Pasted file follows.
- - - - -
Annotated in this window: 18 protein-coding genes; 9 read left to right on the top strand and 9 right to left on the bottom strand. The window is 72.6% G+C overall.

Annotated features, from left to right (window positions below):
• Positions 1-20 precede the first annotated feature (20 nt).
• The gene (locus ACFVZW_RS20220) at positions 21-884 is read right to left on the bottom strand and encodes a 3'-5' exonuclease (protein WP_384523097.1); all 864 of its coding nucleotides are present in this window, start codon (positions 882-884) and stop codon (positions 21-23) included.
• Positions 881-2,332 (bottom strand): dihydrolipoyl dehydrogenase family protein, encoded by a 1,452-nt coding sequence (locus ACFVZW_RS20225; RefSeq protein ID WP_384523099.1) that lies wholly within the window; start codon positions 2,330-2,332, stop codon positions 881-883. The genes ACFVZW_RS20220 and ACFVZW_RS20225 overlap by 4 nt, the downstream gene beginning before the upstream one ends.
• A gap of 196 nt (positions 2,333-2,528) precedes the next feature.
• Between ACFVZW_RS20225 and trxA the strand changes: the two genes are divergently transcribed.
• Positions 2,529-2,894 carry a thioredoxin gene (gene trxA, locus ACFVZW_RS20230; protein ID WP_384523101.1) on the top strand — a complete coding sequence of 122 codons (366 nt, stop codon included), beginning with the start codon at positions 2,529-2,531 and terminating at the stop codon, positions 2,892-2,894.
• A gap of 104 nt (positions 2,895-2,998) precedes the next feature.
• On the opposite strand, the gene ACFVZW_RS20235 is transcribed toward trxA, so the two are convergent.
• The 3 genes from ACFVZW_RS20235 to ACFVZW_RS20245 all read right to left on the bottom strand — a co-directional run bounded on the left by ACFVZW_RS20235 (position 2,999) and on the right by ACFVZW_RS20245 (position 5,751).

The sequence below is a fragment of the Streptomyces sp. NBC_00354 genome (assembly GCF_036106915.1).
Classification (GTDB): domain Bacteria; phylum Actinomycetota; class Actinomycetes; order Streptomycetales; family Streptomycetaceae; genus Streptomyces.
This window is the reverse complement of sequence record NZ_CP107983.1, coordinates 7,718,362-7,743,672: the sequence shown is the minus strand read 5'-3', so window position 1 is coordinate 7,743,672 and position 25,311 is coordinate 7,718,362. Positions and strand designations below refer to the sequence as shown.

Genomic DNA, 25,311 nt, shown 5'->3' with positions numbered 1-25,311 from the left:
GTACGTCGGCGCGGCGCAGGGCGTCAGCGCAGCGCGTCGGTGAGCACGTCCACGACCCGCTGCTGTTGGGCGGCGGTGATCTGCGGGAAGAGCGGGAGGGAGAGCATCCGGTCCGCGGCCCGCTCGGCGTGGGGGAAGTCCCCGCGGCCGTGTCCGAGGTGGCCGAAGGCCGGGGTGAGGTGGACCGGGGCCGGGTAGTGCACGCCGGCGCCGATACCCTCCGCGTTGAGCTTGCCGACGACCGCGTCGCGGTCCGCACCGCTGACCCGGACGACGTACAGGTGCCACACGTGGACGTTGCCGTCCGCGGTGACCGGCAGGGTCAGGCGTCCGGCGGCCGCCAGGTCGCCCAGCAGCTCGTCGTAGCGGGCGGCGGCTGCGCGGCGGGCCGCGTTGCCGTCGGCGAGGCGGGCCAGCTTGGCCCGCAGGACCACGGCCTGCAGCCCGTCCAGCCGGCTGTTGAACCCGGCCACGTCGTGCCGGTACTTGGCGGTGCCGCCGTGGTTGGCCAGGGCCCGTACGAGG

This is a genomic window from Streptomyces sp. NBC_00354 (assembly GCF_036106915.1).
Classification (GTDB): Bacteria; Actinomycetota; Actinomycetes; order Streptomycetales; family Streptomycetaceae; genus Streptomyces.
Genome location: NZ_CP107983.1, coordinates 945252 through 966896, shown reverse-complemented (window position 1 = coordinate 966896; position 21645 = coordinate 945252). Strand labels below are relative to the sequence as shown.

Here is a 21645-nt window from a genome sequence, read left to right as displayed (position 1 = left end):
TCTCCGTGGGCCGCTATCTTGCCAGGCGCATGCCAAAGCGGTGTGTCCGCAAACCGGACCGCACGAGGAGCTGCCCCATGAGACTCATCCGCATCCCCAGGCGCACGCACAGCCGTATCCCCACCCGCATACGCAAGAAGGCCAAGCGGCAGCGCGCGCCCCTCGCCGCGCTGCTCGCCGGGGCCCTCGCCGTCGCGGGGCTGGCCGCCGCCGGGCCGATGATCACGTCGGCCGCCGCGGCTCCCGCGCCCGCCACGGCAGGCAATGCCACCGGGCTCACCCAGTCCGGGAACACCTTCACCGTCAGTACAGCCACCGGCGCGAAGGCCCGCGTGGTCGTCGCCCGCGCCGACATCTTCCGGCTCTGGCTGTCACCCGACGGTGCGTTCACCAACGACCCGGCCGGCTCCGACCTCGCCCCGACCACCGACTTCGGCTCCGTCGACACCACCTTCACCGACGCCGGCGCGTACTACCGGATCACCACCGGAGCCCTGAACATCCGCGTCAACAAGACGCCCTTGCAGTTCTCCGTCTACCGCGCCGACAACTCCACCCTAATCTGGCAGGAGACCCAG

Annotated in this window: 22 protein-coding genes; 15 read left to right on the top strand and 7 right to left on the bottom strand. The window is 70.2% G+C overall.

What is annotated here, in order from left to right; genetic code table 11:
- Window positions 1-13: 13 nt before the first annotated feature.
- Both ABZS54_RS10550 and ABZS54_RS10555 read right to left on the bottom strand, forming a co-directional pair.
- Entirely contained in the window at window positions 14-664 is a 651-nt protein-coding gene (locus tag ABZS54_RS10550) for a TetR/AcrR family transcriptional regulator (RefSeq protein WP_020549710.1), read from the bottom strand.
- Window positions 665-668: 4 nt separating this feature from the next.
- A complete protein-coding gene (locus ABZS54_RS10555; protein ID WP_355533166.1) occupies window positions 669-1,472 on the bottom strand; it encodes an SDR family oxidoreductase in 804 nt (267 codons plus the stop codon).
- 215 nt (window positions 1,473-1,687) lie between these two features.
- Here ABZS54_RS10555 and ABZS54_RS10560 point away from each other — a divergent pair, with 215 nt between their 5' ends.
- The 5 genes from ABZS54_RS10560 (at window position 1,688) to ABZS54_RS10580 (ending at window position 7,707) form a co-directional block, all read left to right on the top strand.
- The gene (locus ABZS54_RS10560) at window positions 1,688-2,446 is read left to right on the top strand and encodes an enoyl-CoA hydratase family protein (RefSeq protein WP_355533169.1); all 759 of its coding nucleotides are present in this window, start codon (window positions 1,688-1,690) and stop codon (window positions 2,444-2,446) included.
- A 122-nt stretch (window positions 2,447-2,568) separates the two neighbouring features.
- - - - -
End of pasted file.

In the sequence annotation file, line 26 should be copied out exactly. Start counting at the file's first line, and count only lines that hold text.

- Entirely contained in the window at window positions 14-664 is a 651-nt protein-coding gene (locus tag ABZS54_RS10550) for a TetR/AcrR family transcriptional regulator (RefSeq protein WP_020549710.1), read from the bottom strand.